People v. Freeman

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[Crim. No. 3736. Second Dist., Div. Two. Oct. 25, 1943.]

THE PEOPLE, Respondent, v. JAMES A. FREEMAN, Appellant.


George S. Carter for Appellant.

Robert W. Kenny, Attorney General, and T. G. Negrich, Deputy Attorney General, for Respondent.



This appeal is from the order denying defendant's motion for a new trial and from the final judgment of conviction for violating section 500 of the Vehicle Code by the commission of negligent homicide.

The grounds for appeal are (1) the insufficiency of the evidence to support the verdict and (2) errors committed by the court in the refusal of certain instructions and the giving of others.

(1) At the times herein mentioned the defendant resided in the city of Pasadena where he was engaged in the mercantile business. He had a branch store in the neighboring city of Alhambra which was operated by one Ruben Pfieffer. The latter's residence was in the adjacent city of San Gabriel. About one o'clock in the afternoon of January 24, 1943, defendant drove from Pasadena to the home of Mr. Pfieffer. He remained three hours during which he felt ill and drank two highballs of Seven-up and whiskey. About 4:30 o'clock p. m. he started to drive back home. His return was by way of the intersection of Winston Avenue and California Street which is about four miles from the Pfieffer place. During the last 700 or 800 feet before arriving at the intersection he drove at a speed in excess of 60 miles per hour. Upon entering the intersection, his car collided with another driven by Mrs. Clark and in which Miss Della Heath was riding. As a result of the collision Miss Heath was killed and Mrs. Clark severely injured. Details will appear hereafter in the instruction under attack.

The charging part of the information was that defendant wilfully drove an automobile with reckless disregard of and wilful indifference to the safety of others, thereby injuring Miss Heath who died on the same day as the proximate result of her injuries suffered on that occasion. The sole defense to [61 Cal. App. 2d 113] the accusation was that the defendant was unconscious from the moment he entered his car at the Pfieffer home until after the accident when he stood upon a nearby lawn. His testimony was in support of that defense. Promptly after the accident, defendant was given a sobriety test at the Huntington Memorial Hospital and was pronounced sober. The defense is based upon section 26, subdivision 5 of the Penal Code which reads as follows:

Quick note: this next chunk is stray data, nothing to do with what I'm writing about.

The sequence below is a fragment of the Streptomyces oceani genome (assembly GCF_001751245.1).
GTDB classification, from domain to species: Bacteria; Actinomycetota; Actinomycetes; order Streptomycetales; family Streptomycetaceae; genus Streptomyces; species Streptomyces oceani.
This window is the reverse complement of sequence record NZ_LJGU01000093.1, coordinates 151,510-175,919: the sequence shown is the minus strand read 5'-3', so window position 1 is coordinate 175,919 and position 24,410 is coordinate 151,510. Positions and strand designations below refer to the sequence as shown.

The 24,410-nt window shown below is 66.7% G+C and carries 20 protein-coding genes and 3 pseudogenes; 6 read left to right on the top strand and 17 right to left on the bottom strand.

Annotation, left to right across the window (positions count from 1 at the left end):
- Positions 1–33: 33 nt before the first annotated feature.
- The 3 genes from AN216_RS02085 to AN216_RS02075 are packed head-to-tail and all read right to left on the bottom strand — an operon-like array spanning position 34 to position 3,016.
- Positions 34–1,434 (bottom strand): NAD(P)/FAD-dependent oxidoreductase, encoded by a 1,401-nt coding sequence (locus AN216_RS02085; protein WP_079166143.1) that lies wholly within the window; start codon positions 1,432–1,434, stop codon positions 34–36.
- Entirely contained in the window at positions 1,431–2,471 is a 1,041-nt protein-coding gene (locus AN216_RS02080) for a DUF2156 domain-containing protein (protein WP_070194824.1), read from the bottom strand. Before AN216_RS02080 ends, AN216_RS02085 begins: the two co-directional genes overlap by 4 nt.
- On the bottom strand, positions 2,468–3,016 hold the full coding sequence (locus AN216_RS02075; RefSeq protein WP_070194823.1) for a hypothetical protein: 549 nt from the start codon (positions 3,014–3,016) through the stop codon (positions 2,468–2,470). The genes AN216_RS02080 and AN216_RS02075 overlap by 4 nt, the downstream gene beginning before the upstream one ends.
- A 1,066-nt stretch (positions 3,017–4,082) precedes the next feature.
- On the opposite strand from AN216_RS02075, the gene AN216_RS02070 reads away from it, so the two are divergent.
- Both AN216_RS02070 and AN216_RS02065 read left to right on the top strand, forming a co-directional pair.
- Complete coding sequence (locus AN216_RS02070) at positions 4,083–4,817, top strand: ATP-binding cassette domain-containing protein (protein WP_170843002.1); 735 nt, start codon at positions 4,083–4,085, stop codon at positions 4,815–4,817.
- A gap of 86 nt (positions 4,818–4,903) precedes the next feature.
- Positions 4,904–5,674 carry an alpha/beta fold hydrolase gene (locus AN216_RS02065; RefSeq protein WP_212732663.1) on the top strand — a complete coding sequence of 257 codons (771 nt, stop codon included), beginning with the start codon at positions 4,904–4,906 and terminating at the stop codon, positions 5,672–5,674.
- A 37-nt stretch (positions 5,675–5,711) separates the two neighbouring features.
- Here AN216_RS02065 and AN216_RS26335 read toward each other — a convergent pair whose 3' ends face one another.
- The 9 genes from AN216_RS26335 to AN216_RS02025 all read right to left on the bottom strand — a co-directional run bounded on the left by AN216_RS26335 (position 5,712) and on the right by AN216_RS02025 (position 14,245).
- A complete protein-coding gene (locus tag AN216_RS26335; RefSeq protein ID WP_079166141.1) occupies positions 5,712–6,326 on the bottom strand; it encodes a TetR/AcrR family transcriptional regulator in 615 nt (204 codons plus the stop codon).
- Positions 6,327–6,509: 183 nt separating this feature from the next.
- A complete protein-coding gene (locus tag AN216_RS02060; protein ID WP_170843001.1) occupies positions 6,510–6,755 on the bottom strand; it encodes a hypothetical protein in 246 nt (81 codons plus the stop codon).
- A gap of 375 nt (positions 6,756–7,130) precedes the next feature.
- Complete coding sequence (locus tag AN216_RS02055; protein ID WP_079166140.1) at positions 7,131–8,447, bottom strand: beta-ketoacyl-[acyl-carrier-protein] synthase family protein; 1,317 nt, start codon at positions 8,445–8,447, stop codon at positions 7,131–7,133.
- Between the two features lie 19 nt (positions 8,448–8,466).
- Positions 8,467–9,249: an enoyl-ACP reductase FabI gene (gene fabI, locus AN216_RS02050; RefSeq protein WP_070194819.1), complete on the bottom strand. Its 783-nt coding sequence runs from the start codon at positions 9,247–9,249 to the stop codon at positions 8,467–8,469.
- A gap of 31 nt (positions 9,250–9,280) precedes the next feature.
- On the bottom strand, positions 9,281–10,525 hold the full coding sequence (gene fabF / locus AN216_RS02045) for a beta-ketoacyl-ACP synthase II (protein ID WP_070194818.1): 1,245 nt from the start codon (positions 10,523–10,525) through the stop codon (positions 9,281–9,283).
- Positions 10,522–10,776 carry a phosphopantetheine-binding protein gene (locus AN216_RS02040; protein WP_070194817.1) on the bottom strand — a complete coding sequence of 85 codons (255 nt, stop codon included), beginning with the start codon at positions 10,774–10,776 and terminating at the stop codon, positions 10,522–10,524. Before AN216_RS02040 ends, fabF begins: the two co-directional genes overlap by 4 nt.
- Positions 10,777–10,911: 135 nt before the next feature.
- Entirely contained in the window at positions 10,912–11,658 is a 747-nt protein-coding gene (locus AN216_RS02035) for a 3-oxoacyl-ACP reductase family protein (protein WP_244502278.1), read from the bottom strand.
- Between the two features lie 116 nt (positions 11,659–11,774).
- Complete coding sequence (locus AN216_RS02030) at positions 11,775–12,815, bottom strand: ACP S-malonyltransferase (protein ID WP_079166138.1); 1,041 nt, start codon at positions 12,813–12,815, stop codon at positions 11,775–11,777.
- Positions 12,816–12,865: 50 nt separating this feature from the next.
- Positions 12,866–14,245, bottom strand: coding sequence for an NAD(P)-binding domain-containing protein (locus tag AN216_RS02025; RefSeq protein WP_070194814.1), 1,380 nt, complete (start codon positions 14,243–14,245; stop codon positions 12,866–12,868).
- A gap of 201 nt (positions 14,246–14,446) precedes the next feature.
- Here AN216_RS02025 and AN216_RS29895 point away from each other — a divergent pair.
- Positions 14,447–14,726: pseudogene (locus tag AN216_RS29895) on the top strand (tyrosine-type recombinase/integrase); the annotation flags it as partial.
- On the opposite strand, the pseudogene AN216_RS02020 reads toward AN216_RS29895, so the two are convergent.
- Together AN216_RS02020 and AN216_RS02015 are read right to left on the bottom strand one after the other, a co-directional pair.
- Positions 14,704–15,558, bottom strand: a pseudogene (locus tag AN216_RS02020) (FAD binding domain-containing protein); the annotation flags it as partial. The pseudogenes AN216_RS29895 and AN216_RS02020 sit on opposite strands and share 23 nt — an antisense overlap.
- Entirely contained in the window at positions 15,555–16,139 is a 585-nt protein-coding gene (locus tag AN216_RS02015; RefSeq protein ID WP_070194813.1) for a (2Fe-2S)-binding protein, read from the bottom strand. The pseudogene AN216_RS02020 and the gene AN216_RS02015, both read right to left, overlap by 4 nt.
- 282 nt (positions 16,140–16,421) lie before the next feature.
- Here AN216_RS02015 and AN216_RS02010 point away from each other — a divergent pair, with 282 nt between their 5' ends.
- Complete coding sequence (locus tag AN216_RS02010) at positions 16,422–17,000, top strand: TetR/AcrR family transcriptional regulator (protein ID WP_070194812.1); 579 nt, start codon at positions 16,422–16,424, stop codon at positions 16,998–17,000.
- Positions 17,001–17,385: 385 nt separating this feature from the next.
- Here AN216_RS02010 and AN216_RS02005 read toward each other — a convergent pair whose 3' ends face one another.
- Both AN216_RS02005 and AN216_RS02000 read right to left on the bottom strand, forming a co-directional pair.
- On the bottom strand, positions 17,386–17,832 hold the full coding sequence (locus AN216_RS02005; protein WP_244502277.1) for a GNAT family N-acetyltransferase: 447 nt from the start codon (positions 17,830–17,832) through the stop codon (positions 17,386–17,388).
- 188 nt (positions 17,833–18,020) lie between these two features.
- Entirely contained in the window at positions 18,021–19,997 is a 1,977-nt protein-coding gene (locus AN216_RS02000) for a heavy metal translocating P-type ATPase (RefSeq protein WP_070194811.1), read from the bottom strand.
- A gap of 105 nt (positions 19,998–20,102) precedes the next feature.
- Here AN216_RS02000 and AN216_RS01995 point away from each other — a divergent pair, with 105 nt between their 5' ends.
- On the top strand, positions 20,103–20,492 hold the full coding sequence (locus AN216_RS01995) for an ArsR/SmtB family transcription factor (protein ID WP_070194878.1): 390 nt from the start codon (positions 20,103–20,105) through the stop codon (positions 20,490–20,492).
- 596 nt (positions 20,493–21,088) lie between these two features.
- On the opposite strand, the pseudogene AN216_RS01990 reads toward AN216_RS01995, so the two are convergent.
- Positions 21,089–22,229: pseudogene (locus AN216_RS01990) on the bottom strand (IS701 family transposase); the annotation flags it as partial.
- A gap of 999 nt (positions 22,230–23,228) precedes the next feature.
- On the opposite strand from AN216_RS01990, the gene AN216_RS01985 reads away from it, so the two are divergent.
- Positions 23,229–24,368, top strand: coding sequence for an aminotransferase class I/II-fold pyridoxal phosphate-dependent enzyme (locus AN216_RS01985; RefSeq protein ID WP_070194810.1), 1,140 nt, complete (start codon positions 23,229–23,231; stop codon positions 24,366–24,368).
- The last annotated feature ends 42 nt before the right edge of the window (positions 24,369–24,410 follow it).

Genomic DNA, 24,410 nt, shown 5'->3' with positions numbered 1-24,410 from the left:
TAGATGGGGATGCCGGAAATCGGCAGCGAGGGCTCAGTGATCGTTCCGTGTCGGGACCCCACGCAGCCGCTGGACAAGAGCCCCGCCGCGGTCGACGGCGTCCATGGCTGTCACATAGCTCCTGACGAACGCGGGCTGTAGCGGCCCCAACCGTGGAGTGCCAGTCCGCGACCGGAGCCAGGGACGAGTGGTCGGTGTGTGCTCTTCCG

"All persons are capable of committing crimes except those belonging to the following classes: ... FIVE. Persons who committed the act charged without being conscious thereof."

Stated in other words: No person can be guilty of a crime who is not conscious at the time of doing the act charged.

[1] In order to violate section 500 of the Vehicle Code a motorist must drive his automobile with a reckless disregard of or wilful indifference to the safety of others, which is the equivalent of "the intentional doing of an act with wanton and reckless disregard of its possible results." (People v. Young, 20 Cal. 2d 832, 837 [129 P.2d 353].) It is the same as wilful misconduct (People v. McNutt, 40 Cal. App. 2d Supp. 835 [105 P.2d 657]) which implies at least the intention of doing an act either with knowledge that serious injury is a probable result or the intention of doing an act with a wanton and reckless disregard of its probable result. (Howard v. Howard, 132 Cal. App. 124 [22 P.2d 279].)

[2] In support of the information the prosecution proved that while at the home of his friend defendant drank whiskey; that he had driven motor cars for 26 years; that he had never been unconscious on the occasion of any other drive; that he had never acquainted the motor vehicle division of such a tendency, although the blanks used to make his driver's application requested such information; that he made the drive at an excessive speed and entered the intersection without stopping and collided with the automobile of Mrs. Clark. The proof was such that under correct guidance it would have supported either a verdict of guilty as charged or a verdict of not guilty on the theory that defendant was a victim of epilepsy which caused him to be unconcious during the time elapsing from the moment of his departure from the Pfieffer home until after the accident.